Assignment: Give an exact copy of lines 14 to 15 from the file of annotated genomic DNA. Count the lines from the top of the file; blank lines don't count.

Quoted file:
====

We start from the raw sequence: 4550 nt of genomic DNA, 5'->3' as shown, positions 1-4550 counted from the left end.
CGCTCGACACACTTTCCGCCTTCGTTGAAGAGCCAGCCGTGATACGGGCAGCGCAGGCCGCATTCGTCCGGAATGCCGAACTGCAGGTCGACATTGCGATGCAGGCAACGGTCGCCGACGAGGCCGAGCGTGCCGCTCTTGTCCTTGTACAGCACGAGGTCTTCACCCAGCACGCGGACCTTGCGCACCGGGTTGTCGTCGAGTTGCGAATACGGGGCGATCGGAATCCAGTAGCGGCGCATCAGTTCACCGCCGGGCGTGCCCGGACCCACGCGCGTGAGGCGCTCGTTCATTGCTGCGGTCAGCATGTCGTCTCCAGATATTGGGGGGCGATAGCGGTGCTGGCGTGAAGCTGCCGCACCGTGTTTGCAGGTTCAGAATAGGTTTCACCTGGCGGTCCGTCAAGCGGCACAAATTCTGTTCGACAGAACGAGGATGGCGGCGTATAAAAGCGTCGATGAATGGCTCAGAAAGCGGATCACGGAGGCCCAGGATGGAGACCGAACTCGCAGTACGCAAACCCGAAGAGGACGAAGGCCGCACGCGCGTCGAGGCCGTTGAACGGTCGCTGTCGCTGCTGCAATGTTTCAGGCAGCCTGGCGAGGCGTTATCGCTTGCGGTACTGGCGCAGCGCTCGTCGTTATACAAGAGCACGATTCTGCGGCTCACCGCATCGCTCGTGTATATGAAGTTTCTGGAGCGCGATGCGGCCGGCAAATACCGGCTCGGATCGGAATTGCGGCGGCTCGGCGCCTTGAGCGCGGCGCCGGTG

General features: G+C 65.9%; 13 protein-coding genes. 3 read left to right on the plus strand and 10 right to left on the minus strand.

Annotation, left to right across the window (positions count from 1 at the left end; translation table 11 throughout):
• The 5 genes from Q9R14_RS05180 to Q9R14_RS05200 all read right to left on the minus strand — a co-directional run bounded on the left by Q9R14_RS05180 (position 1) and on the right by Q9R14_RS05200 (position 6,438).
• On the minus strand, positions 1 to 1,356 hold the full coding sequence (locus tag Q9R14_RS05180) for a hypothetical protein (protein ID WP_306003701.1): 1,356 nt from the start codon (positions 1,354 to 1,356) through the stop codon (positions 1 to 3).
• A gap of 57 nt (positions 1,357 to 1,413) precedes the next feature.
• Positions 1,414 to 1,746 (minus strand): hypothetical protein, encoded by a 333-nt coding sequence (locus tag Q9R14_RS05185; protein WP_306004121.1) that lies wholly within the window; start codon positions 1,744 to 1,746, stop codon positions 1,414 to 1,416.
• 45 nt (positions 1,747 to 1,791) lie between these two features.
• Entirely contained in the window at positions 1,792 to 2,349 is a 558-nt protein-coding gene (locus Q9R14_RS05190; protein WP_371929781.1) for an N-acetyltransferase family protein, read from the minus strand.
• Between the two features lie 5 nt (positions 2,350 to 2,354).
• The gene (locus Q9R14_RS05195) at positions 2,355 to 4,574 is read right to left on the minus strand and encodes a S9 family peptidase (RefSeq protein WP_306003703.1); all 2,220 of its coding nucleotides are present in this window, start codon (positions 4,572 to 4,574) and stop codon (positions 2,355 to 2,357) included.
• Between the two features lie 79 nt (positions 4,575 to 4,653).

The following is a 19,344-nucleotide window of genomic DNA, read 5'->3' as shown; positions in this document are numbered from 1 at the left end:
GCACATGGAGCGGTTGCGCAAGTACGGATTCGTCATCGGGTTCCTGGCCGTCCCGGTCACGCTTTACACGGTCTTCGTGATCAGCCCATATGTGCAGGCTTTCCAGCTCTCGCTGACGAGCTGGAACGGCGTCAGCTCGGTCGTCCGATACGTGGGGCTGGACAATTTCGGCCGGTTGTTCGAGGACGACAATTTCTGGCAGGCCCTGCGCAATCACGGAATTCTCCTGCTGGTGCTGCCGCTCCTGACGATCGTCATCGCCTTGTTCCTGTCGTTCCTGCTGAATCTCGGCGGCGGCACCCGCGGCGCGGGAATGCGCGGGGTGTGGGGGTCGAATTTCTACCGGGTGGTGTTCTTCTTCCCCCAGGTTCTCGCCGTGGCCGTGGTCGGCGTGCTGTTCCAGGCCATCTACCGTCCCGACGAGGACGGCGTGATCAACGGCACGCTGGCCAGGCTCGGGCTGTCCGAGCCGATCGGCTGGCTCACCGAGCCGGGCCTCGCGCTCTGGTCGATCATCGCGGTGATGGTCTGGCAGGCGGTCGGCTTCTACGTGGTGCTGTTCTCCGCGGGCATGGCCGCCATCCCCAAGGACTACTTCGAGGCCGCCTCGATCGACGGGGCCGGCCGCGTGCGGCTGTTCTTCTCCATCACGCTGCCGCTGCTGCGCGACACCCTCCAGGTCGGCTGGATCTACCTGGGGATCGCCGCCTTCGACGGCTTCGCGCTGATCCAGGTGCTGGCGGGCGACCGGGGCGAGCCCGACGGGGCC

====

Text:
The following is a 19,344-nucleotide window of genomic DNA, read 5'->3' as shown; positions in this document are numbered from 1 at the left end:
GCACATGGAGCGGTTGCGCAAGTACGGATTCGTCATCGGGTTCCTGGCCGTCCCGGTCACGCTTTACACGGTCTTCGTGATCAGCCCATATGTGCAGGCTTTCCAGCTCTCGCTGACGAGCTGGAACGGCGTCAGCTCGGTCGTCCGATACGTGGGGCTGGACAATTTCGGCCGGTTGTTCGAGGACGACAATTTCTGGCAGGCCCTGCGCAATCACGGAATTCTCCTGCTGGTGCTGCCGCTCCTGACGATCGTCATCGCCTTGTTCCTGTCGTTCCTGCTGAATCTCGGCGGCGGCACCCGCGGCGCGGGAATGCGCGGGGTGTGGGGGTCGAATTTCTACCGGGTGGTGTTCTTCTTCCCCCAGGTTCTCGCCGTGGCCGTGGTCGGCGTGCTGTTCCAGGCCATCTACCGTCCCGACGAGGACGGCGTGATCAACGGCACGCTGGCCAGGCTCGGGCTGTCCGAGCCGATCGGCTGGCTCACCGAGCCGGGCCTCGCGCTCTGGTCGATCATCGCGGTGATGGTCTGGCAGGCGGTCGGCTTCTACGTGGTGCTGTTCTCCGCGGGCATGGCCGCCATCCCCAAGGACTACTTCGAGGCCGCCTCGATCGACGGGGCCGGCCGCGTGCGGCTGTTCTTCTCCATCACGCTGCCGCTGCTGCGCGACACCCTCCAGGTCGGCTGGATCTACCTGGGGATCGCCGCCTTCGACGGCTTCGCGCTGATCCAGGTGCTGGCGGGCGACCGGGGCGAGCCCGACGGGGCC